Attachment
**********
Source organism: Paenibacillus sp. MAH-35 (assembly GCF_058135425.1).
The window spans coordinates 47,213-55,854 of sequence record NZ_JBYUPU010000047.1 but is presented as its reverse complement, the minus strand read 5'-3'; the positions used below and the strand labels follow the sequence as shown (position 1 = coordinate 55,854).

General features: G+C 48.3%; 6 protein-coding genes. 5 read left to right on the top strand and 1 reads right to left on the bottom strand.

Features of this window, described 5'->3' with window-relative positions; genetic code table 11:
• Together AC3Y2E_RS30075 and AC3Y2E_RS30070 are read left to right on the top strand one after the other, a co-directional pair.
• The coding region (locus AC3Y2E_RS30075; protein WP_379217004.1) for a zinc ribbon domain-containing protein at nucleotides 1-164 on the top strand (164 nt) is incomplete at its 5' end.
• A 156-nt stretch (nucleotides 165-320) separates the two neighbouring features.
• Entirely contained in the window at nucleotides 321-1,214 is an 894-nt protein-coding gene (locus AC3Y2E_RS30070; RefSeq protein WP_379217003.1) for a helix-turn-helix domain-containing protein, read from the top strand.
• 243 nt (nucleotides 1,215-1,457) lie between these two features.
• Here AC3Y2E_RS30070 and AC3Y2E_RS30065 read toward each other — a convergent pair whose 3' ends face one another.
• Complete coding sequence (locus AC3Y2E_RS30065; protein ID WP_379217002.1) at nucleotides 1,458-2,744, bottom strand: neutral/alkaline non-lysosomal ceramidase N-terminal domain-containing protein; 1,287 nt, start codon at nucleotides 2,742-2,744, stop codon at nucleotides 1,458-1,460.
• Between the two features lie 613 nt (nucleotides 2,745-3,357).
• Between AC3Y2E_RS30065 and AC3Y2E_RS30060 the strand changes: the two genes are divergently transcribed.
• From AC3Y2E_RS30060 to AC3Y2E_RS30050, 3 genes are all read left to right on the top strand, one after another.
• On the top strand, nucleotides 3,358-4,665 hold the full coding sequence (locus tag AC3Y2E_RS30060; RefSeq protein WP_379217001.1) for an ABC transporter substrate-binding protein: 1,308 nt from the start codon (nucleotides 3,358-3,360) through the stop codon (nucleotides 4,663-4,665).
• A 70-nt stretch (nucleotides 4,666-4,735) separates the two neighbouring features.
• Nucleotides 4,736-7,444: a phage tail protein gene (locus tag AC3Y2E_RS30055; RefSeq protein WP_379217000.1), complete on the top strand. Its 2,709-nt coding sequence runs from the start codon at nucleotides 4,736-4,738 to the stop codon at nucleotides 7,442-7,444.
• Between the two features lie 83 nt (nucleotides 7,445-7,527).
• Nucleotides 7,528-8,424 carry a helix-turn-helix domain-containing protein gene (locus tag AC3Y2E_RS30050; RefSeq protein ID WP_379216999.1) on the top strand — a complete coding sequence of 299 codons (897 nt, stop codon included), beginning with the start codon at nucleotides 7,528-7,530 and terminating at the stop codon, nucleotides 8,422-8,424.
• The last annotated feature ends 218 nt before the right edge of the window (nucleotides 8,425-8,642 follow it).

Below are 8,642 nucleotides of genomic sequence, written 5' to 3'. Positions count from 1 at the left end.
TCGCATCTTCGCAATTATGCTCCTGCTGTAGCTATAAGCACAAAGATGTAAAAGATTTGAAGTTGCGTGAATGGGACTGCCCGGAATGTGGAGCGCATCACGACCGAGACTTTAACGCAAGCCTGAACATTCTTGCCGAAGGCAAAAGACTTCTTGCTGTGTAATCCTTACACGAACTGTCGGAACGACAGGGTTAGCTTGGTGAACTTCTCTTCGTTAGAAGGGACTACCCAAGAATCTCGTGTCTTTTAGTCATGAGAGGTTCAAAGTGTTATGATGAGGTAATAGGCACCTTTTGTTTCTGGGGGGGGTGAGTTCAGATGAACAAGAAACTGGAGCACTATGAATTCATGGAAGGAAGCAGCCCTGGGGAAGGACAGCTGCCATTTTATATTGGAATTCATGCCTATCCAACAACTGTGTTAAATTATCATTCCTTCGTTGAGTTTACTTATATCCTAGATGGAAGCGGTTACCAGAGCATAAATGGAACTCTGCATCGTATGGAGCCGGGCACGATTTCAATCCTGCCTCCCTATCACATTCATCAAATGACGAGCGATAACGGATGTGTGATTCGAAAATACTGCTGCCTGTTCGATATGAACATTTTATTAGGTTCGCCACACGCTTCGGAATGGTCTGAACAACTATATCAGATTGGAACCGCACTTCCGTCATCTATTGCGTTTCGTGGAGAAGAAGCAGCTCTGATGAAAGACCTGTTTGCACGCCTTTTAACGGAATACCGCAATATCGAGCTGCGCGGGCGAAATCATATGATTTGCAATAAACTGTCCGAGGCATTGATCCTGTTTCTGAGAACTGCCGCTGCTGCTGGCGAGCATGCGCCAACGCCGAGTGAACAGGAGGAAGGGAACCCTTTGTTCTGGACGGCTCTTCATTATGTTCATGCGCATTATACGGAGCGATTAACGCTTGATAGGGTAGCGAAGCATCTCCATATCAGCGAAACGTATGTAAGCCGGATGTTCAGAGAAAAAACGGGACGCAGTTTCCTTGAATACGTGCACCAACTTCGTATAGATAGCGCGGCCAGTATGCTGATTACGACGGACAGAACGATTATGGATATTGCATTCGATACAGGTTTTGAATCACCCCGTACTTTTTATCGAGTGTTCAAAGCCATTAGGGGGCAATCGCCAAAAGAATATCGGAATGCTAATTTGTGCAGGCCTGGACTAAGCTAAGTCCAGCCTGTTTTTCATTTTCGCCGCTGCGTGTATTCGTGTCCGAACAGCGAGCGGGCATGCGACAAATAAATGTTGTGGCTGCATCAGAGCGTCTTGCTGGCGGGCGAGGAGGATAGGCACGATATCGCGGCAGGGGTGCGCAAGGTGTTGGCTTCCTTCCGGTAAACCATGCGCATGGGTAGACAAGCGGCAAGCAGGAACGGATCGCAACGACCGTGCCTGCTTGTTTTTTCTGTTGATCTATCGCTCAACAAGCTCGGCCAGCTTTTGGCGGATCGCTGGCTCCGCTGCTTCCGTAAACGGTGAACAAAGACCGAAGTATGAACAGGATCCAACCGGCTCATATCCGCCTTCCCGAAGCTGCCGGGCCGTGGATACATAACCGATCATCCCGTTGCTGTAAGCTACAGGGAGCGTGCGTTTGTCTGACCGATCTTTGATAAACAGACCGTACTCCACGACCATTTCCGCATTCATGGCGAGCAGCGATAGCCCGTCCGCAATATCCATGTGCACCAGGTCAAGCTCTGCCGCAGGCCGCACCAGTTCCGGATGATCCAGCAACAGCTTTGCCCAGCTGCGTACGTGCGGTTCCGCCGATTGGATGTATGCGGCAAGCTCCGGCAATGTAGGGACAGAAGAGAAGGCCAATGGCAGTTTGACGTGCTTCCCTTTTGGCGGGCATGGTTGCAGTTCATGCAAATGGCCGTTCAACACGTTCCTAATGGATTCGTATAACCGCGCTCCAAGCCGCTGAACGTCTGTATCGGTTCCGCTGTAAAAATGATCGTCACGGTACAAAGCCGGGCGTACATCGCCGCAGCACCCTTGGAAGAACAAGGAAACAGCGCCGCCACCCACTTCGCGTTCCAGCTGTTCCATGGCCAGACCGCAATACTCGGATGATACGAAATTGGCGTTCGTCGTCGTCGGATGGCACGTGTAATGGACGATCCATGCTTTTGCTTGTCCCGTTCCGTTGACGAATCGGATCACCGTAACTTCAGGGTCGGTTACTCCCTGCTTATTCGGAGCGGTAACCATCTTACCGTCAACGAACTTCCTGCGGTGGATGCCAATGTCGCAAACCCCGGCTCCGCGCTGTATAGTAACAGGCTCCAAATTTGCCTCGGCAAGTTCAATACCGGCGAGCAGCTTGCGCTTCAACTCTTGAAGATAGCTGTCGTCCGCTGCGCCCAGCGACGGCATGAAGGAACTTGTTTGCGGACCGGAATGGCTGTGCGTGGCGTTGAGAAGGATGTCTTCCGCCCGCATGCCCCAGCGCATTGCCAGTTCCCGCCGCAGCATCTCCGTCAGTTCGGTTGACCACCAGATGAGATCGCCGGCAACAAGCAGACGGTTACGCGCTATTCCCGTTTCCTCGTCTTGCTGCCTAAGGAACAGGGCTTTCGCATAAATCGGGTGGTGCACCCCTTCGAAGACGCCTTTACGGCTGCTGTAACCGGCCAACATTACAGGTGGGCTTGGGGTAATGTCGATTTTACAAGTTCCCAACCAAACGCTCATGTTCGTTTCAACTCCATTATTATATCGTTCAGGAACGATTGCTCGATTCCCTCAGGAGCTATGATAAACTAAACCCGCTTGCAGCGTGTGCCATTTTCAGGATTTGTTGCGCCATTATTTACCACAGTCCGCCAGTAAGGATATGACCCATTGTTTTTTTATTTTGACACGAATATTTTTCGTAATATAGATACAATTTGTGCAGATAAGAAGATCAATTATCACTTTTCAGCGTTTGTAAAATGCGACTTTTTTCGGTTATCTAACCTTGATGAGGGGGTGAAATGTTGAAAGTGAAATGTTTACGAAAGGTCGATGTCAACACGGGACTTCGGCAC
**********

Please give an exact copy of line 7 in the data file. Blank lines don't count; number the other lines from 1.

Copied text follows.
• A 156-nt stretch (nucleotides 165-320) separates the two neighbouring features.